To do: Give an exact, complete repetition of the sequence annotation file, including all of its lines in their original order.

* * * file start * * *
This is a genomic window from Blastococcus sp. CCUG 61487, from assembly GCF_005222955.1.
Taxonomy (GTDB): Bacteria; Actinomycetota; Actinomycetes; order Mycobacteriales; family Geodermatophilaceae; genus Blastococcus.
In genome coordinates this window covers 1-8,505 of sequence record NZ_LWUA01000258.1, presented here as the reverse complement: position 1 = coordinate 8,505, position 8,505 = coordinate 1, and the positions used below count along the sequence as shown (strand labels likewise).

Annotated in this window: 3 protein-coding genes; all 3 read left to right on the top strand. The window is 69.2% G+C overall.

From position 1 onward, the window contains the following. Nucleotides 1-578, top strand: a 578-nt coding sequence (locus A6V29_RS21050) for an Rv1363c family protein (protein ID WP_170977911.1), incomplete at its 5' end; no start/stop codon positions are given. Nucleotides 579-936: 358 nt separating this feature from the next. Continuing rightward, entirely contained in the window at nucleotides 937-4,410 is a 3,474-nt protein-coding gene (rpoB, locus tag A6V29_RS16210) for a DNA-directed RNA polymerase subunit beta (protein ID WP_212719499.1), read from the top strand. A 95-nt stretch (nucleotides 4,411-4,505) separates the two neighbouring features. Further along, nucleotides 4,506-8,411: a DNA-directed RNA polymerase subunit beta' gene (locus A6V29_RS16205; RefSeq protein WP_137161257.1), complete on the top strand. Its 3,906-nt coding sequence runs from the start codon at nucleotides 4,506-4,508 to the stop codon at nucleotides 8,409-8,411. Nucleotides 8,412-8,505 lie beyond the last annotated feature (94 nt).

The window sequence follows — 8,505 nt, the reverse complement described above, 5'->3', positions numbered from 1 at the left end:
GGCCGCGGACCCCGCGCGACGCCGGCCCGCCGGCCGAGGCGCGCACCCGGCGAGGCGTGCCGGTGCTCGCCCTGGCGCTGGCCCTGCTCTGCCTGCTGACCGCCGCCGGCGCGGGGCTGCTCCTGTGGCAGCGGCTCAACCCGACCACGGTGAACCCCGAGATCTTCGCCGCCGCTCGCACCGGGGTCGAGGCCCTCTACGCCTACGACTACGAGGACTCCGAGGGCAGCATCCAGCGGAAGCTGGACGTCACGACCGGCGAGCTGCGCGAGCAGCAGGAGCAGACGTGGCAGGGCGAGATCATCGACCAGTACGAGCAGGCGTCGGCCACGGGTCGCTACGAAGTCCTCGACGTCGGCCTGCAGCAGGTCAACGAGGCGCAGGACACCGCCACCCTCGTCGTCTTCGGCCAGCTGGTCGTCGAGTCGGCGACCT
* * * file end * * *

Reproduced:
This is a genomic window from Blastococcus sp. CCUG 61487, from assembly GCF_005222955.1.
Taxonomy (GTDB): Bacteria; Actinomycetota; Actinomycetes; order Mycobacteriales; family Geodermatophilaceae; genus Blastococcus.
In genome coordinates this window covers 1-8,505 of sequence record NZ_LWUA01000258.1, presented here as the reverse complement: position 1 = coordinate 8,505, position 8,505 = coordinate 1, and the positions used below count along the sequence as shown (strand labels likewise).

Annotated in this window: 3 protein-coding genes; all 3 read left to right on the top strand. The window is 69.2% G+C overall.

From position 1 onward, the window contains the following. Nucleotides 1-578, top strand: a 578-nt coding sequence (locus A6V29_RS21050) for an Rv1363c family protein (protein ID WP_170977911.1), incomplete at its 5' end; no start/stop codon positions are given. Nucleotides 579-936: 358 nt separating this feature from the next. Continuing rightward, entirely contained in the window at nucleotides 937-4,410 is a 3,474-nt protein-coding gene (rpoB, locus tag A6V29_RS16210) for a DNA-directed RNA polymerase subunit beta (protein ID WP_212719499.1), read from the top strand. A 95-nt stretch (nucleotides 4,411-4,505) separates the two neighbouring features. Further along, nucleotides 4,506-8,411: a DNA-directed RNA polymerase subunit beta' gene (locus A6V29_RS16205; RefSeq protein WP_137161257.1), complete on the top strand. Its 3,906-nt coding sequence runs from the start codon at nucleotides 4,506-4,508 to the stop codon at nucleotides 8,409-8,411. Nucleotides 8,412-8,505 lie beyond the last annotated feature (94 nt).

The window sequence follows — 8,505 nt, the reverse complement described above, 5'->3', positions numbered from 1 at the left end:
GGCCGCGGACCCCGCGCGACGCCGGCCCGCCGGCCGAGGCGCGCACCCGGCGAGGCGTGCCGGTGCTCGCCCTGGCGCTGGCCCTGCTCTGCCTGCTGACCGCCGCCGGCGCGGGGCTGCTCCTGTGGCAGCGGCTCAACCCGACCACGGTGAACCCCGAGATCTTCGCCGCCGCTCGCACCGGGGTCGAGGCCCTCTACGCCTACGACTACGAGGACTCCGAGGGCAGCATCCAGCGGAAGCTGGACGTCACGACCGGCGAGCTGCGCGAGCAGCAGGAGCAGACGTGGCAGGGCGAGATCATCGACCAGTACGAGCAGGCGTCGGCCACGGGTCGCTACGAAGTCCTCGACGTCGGCCTGCAGCAGGTCAACGAGGCGCAGGACACCGCCACCCTCGTCGTCTTCGGCCAGCTGGTCGTCGAGTCGGCGACCT